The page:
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At the End of Life, Knowing What's Vital

Brown, Theresa PhD, RN

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AJN The American Journal of Nursing: November 2015 - Volume 115 - Issue 11 - p 57
doi: 10.1097/01.NAJ.0000473318.55690.d9
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Theresa Brown

Scott Simon, the NPR journalist and commentator, made news in the world of social media when he tweeted the details of his charming, theatrical mother's final days, which were spent in a Chicago ICU. His latest book, Unforgettable: A Son, a Mother, and the Lessons of a Lifetime (Flatiron Books, 2015), expands on those tweets, and it's a pleasure to get the full story, especially since Simon is a big fan of nurses. His mother, Patricia Lyons Simon Newman Gelbin, was a gem of a human being, and her larger presence in the book makes their story, well, unforgettable.

But I confess that, about halfway through, I got a little impatient with Simon's reminiscing about the hardscrabble yet magical life they'd made together. I liked learning that they sang Broadway show tunes and rehashed old jokes in her room in the ICU. But as a nurse, I wanted to know more about her illness—she had lung cancer—and care.

Pondering my impatience, I realized I was guilty of a kind of medical myopia. I wanted the clinical details, the specifics of this particular failing body; but that information wasn't what mattered to Simon and his vibrant mother. They understood that she was dying, and they wanted to make the most of the time she had left. That meant enjoying each other's company, not focusing on how cancer and subsequent radiotherapy had irreversibly compromised her respiratory status, which Simon describes in unsentimental terms: “My mother could feel that her lungs were beginning to wear out, like a set of bald tires.”

Their determination to savor their remaining time together deepened as they recalled earlier experiences with death. They explored the pain that had been caused by Gelbin's mother's suicide, and by Gelbin's own attempted suicide when she became desperately depressed over a love affair. It's poignant to find such stories in a book about the unwelcome, but not unexpected, death of a much-loved woman. Any death is final; but when there's time to say goodbye, Simon suggests, the leave-taking is more likely to be characterized by reconciliation and love.

What, then, can we clinicians do to foster as “good” a death as possible for both the patient and her or his family members? Simon says that active listening by all health care workers, and especially by physicians, is paramount. When the physicians caring for Gelbin were trying to help Simon understand just how sick she was, they spoke almost in riddles. They “wanted to know what kind of care she wanted” without explaining the choices, and referred passively to “tests [we] can continue to do.” In her own notes, Gelbin wrote that they “babbled technicals, went too quickly.” Simon makes it clear that he and his mother knew the score. What they really needed was for someone behind that impenetrable wall of medicalese to pay attention. As Simon writes, “I do not believe that other doctors or hospitals could have prolonged my mother's life for even another day…. But they might have spared her a lot of anxieties just by listening.”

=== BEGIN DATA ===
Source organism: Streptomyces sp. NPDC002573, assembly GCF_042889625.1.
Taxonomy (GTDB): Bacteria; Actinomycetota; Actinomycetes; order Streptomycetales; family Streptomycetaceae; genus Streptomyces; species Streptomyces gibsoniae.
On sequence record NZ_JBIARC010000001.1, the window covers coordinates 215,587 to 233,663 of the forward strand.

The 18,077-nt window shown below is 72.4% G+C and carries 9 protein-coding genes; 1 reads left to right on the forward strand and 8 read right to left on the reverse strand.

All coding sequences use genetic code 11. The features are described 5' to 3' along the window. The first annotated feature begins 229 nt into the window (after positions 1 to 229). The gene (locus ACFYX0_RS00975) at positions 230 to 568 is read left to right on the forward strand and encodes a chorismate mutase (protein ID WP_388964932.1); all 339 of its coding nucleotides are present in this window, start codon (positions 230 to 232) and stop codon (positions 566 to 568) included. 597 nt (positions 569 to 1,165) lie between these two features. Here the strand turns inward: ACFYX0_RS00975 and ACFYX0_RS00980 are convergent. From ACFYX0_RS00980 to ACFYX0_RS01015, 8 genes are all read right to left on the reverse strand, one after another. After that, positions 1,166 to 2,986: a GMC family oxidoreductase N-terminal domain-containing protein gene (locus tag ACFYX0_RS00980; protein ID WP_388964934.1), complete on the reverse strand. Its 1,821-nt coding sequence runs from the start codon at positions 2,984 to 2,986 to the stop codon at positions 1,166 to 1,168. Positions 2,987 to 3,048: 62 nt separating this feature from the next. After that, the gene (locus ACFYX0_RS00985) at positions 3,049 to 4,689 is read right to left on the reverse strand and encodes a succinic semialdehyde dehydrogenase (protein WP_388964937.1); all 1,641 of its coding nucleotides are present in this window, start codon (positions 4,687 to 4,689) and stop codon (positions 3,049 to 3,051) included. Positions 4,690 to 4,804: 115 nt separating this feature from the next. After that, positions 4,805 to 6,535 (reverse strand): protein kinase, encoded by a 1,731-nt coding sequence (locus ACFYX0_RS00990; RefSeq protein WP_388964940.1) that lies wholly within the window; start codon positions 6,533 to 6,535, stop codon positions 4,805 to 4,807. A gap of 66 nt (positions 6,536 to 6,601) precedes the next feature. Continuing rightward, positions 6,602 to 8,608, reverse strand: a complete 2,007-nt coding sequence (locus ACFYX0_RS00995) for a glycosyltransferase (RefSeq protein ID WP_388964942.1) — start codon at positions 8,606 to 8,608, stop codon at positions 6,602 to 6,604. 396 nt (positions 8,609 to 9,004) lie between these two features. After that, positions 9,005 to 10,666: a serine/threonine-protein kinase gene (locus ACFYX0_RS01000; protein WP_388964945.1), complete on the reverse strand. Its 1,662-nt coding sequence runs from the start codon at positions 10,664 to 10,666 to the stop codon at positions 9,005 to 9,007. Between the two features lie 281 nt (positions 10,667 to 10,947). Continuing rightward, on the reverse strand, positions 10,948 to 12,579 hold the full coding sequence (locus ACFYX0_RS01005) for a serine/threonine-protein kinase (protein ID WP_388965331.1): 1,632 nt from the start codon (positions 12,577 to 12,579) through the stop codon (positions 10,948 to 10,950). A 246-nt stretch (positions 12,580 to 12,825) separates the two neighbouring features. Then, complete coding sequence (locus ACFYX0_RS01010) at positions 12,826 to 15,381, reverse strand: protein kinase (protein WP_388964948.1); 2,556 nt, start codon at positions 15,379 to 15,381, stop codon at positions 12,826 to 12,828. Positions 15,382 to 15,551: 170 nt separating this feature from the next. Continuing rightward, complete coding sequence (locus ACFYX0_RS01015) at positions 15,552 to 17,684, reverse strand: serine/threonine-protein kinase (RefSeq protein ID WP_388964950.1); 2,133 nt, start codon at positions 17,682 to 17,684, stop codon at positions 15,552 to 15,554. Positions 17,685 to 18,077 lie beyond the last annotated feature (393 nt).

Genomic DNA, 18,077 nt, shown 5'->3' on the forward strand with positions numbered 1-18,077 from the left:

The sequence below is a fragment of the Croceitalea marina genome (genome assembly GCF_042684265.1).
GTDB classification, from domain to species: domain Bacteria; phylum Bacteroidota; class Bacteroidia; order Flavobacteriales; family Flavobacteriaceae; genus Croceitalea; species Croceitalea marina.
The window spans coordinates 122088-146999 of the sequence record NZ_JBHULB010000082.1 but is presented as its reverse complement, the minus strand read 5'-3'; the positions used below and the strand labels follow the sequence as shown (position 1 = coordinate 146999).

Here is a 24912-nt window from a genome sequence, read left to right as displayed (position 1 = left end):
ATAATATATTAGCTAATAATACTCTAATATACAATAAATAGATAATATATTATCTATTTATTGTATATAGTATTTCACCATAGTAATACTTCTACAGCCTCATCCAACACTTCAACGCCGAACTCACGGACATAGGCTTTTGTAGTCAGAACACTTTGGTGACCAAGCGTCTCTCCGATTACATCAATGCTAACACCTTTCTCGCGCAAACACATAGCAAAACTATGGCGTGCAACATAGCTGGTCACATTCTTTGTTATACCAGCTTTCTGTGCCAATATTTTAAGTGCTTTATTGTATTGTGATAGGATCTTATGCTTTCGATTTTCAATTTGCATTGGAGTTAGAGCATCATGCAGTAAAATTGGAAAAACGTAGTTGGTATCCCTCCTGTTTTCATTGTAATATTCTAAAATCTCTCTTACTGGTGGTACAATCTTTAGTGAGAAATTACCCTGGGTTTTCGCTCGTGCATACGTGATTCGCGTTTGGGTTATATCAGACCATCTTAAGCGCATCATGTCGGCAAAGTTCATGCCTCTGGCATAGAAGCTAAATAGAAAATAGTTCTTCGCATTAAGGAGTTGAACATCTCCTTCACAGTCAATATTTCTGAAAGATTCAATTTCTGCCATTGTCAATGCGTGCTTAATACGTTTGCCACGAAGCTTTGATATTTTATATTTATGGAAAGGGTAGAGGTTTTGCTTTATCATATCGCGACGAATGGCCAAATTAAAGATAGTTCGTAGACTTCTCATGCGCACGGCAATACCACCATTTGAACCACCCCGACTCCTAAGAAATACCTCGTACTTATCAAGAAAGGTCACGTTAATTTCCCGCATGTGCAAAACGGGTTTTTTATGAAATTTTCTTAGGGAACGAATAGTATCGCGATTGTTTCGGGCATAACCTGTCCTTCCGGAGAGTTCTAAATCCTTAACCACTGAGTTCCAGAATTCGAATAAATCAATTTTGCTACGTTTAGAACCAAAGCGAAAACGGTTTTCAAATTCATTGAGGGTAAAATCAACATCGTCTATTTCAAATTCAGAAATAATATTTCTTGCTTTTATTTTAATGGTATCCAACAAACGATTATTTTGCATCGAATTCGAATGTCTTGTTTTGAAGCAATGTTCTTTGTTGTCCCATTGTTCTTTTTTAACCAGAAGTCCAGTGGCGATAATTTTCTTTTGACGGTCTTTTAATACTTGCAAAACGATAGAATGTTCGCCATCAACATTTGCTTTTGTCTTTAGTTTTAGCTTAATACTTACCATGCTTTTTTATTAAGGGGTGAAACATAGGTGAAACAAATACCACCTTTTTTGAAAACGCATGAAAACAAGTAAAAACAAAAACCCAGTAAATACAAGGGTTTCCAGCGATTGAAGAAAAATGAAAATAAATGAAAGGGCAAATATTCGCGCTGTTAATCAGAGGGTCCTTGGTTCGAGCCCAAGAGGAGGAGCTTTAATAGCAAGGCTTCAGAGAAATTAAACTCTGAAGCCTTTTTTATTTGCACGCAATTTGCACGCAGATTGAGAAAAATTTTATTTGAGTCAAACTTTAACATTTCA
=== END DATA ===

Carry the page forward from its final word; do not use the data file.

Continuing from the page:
That empathy gap only deepened as Simon's mother grew sicker, and for him it was the nurses who filled it: “There was a difference between the care my mother got, hour to hour, from nurses and technicians, who were invariably considerate, gentle, and selfless, and that of most of her doctors, who were… invisible.” That's a strong argument for the importance of nursing care at the end of life. When curative treatment stops—when its futility is acknowledged—clinicians’ interest in and compassion for the patient must intensify. These elements are already fundamental to nursing; but all clinicians might practice them with greater awareness in caring for people near the end of life.

While Simon acknowledges that “dying is a solo act,” in Unforgettable he also offers distilled guidance on what's needed from the supporting cast. After all, each of us wants the best final act possible, for those we love and for ourselves. How? Have a son or a daughter who loves you and will hold your hand; have friends and family members who pop in and out to share stories and songs; have nurses and other caregivers who bring their compassion to bear. The book's subtitle promises “lessons of a lifetime.” As a nurse, I'd revise that: for dying patients, this book offers lessons on getting the most life out of the short time they have left.

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